Consumers hoping to consistently find out how many calories are in that burger and fries may have to wait — again.
Can you guess which Western Pennsylvania liquor store made the most money last year? The Premium Collection store at The Waterworks? Or the sparkling new store on Penn Circle South?
On our "Monopoly Money" video page, click the "Day Two" button to go along on a visit to Pennsylvania's most profitable state store.
Nope. It's Store 6316, a clean but otherwise nondescript location in the back parking lot of the all-but-abandoned Washington Mall in Washington County, where discounted liquor has an estimated 200-300 restaurant and bar owners driving in from other counties to take advantage of the deals.
Each time someone from Allegheny County makes a purchase -- and the Pittsburgh restaurant and bar owners who come always buy in bulk -- the county loses out on its 1 percent sales tax.
Next question: Can you guess which store is the biggest money loser in all of Pennsylvania?
With a statewide network of 623 stores, you'd probably think the biggest losses might be in remote locales such as Snow Shoe, Centre County, or Marienville in Forest County, stores that lose money but remain open primarily as a service to people in rural areas.
You'd be wrong.
The biggest money loser last year was the store on Liberty Avenue between Ninth and 10th avenues in Downtown Pittsburgh, where expenses exceeded sales by more than $85,000 last fiscal year and more than $67,000 the year before. The McKees Rocks store lost the second most statewide last year, $54,696.
In fact, nearly 10 percent of the state's stores last fiscal year showed a loss -- a surprising figure for a monopoly enterprise.
"I would say most of the stores [that are not profitable] are in remote, rural locations," said Patrick J. Stapleton, chairman of the Pennsylvania Liquor Control Board. The board keeps those stores operating, he added, because "we have a responsibility and duty to serve all the people in the commonwealth." Past practice has been to make sure no one has to drive more than about 10 miles to find a state liquor store.
But the Ninth and Liberty store is neither remote nor rural. In fact, there are two other liquor stores within about a half-mile of its front door: one at 529 Liberty Ave. and the other at Oxford Centre. Mr. Stapleton said stores sometimes start losing money after a lease is signed, but the PLCB still has to honor the multi-year agreement.
"When the lease comes up, we'll certainly look at it," said CEO Joe Conti.
At the other end of the profit spectrum is the Washington Mall store, where restaurant owners and regular customers flocked to the tune of nearly $10.4 million in sales, resulting in a tidy $1.6 million profit -- fifth best in the state.
The store is one of seven designated "outlet" stores PLCB has set up to prevent buyers from going to neighboring states -- and to perhaps entice a few out-of-state buyers.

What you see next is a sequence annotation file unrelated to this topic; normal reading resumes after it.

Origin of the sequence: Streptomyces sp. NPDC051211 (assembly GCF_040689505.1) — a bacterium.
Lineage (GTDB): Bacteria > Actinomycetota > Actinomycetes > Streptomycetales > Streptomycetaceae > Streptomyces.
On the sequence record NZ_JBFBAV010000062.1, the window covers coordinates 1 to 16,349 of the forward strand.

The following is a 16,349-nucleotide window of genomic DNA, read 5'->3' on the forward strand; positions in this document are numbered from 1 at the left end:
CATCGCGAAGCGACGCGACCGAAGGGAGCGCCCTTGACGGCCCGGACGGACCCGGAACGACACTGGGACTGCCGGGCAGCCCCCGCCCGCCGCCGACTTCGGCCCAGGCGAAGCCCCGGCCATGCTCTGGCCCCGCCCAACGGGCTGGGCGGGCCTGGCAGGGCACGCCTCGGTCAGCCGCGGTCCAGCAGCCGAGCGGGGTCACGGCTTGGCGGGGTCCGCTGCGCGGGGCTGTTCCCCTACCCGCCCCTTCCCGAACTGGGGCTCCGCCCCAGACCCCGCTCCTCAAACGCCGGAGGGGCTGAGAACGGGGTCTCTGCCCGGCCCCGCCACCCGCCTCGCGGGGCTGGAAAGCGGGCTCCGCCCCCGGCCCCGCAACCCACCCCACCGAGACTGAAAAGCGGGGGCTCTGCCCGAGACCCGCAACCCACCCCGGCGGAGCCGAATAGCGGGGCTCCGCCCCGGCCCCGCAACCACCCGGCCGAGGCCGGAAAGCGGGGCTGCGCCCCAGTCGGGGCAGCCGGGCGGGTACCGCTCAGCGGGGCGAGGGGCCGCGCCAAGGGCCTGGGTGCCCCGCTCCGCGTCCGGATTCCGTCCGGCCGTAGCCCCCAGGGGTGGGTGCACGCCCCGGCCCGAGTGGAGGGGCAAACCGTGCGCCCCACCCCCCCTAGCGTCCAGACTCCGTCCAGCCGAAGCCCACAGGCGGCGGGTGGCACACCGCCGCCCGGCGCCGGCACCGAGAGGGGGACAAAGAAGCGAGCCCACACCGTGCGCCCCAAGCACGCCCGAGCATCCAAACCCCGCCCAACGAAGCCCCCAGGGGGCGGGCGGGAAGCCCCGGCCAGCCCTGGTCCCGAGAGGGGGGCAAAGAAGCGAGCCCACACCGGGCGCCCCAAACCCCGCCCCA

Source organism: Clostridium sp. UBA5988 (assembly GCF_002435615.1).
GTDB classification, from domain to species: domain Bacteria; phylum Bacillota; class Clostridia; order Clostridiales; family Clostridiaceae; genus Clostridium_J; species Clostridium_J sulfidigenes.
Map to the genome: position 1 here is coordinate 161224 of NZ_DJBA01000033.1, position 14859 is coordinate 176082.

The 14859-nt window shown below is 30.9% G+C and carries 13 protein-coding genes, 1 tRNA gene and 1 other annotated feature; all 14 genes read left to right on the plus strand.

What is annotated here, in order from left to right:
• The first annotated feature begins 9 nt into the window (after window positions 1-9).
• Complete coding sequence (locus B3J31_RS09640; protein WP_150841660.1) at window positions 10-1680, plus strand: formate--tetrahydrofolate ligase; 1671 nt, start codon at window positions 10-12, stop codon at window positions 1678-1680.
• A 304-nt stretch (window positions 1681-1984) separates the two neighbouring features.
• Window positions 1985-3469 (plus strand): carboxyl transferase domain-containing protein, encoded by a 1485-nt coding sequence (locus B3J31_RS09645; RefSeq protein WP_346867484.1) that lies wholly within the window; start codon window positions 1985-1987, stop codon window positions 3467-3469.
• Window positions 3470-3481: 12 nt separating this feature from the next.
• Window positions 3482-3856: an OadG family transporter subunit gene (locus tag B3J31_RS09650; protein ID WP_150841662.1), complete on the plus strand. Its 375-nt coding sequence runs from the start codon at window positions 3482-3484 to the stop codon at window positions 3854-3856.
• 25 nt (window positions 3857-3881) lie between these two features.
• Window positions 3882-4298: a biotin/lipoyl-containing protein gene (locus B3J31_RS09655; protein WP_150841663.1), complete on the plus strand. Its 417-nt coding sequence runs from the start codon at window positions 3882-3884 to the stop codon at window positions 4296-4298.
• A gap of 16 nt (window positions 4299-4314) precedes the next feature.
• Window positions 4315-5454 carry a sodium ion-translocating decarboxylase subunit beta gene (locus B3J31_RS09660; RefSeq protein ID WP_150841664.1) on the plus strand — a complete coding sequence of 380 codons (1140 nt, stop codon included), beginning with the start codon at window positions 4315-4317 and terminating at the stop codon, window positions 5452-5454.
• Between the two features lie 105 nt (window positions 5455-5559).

What they offer is a bargain in slightly different packaging: Where a 750 milliliter of vodka might sell for $19.99 in Downtown Pittsburgh, the same product in a one-liter bottle might sell for $20.99. So the buyer gets 25 percent more liquor by paying only $1 extra. One restaurateur estimated that can mean an extra $25 to $30 per bottle in revenue.
Michael Passalacqua, third generation owner of Angelo's restaurant in Washington, Pa., knows how fortunate he is. From his store, it's less than four miles to the Washington Mall store, where he typically will pick up close to $2,000 of liquor on his weekly run.
"The border stores really saved the day for a lot of us, but it's unfair for the rest of the state," he said.
Before Washington Mall became an outlet store, he said, the closest outlet store for him was in Hermitage, Mercer County. He drove up there once, and purchased two weeks' worth of liquor to make the trip worthwhile -- and "it absolutely destroyed my cash flow for two weeks."
Mr. Stapleton said they're looking at reverting the seven outlet stores -- the Washington Mall and Hermitage stores are the only ones in Western Pennsylvania -- to regular retail stores. "Instead of being outlet stores, they've become licensee stores," he said.
The board wants to establish a network of "licensee service centers" for restaurant and bar owners using the eight existing wholesale stores and adding four to six others later. These generally will be located in industrial locations, with cheaper rents, that Mr. Conti said would be more convenient for liquor license holders.
"We are determined to work with our licensees more," Mr. Conti said. "Vendors will be able to meet them there, they can look at products there and get licensing advice."
Steve Twedt can be reached at firstname.lastname@example.org or 412-263-1963. First Published January 28, 2008 5:00 AM